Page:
The Taxidermist's Lover
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A contemporary Gothic tale of a woman haunted by her past and trapped in her husband’s passion on the Somerset moors.
From award-winning author Polly Hall comes a “lyrical debut” (Booklist, Starred Review) and contemporary gothic tale “filled with startling conclusions about the nature of art and love and death” (NYT Book Review).
A modern Gothic tale of a woman obsessed with her lover’s taxidermy creatures and haunted by her past.
One stormy Christmas, Scarlett recalls the ebb and flow of a yearlong love affair with Henry, a renowned taxidermist. Obsessed with his taxidermy creatures, she pushes him to outdo his colleague and world-famous rival in a crescendo of species-blending creativity. Scarlett will not be able to avoid a reckoning with her own past as Henry’s inventions creep into her own thoughts, dreams, and desires.
Drenched in the torrential rains of the Somerset moorland and the sensual pleasures of the characters, The Taxidermist’s Lover lures you ever deeper into Scarlett’s delightfully eerie world.
Bram Stoker Award Shortlist for Superior Achievement in a First Novel • IPPY Awards 2021 Gold Medal Winner
- Short-listed, Bram Stoker Award 2020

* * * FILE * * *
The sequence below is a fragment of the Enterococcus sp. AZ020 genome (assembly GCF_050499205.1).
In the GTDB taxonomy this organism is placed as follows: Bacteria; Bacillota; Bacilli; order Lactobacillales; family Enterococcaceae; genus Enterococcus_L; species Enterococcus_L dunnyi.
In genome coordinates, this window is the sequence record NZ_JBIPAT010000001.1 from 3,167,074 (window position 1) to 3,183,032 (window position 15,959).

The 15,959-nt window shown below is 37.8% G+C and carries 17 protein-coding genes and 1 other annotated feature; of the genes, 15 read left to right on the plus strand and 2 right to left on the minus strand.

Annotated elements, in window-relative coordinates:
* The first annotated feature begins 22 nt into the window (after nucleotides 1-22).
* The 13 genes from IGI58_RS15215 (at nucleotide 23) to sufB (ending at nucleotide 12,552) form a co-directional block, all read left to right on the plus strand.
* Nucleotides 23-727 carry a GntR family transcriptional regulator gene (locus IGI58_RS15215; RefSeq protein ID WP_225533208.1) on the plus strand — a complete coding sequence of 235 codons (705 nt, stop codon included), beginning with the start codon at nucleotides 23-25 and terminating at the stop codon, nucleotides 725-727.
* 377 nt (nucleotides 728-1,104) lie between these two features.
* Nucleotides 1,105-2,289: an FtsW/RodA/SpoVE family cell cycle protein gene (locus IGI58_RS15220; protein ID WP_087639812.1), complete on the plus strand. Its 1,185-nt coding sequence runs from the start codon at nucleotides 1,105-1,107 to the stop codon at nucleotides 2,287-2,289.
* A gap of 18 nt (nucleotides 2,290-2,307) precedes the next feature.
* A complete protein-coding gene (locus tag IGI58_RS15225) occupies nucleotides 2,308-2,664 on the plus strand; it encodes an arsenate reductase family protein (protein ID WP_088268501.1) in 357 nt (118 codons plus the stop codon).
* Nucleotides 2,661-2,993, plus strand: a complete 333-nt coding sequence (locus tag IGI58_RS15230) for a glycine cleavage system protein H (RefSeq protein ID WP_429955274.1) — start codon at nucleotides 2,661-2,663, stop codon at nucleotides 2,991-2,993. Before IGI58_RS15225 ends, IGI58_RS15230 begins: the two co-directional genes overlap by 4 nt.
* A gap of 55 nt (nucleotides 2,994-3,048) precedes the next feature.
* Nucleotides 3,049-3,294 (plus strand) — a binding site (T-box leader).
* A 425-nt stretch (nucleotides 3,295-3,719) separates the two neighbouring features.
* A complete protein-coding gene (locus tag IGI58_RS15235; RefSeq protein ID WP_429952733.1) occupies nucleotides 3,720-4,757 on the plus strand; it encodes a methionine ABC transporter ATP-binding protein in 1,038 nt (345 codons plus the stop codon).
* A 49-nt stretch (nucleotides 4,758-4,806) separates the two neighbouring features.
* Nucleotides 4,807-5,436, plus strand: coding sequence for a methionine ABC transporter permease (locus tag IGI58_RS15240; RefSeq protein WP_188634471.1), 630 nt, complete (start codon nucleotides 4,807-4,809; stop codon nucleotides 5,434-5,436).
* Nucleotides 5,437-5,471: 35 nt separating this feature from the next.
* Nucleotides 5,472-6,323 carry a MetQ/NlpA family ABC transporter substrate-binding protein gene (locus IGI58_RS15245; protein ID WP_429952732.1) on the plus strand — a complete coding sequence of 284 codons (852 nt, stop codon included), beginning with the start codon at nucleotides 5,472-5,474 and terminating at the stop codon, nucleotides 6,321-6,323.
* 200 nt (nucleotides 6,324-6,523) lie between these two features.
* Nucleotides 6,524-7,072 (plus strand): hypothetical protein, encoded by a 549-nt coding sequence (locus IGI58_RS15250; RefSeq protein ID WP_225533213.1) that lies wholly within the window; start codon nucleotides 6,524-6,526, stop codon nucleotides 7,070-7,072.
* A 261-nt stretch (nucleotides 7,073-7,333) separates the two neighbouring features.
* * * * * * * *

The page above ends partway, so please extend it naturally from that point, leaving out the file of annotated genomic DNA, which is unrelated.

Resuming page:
“The menace increases slowly but relentlessly, permeating every corner, and the twists, plentiful but also well earned, pile up, resolving in a near-perfect horror ending . . . [A] lyrical debut, told with the confidence of a veteran. ” —Booklist, Starred Review
“Creepy and sensual . . . the tension between Scarlett and Henry is riveting . . . making The Taxidermist’s Lover a luxurious, macabre romance. ” —Foreword Reviews
“As strange as it is disturbing . . . It’s [Scarlett’s] highly personal confessional tone, exposed internal conflicts, grotesque dreams, and desires that draw the reader in. ” —Kirkus Reviews
“Rich, decadent prose . . . allusions to The Bride of Frankenstein nicely ground the ending in the gothic tradition. ” —Publishers Weekly
“Hall’s writing is lush, filled with startling conclusions about the nature of art and love and death. ” —New York Times Book Review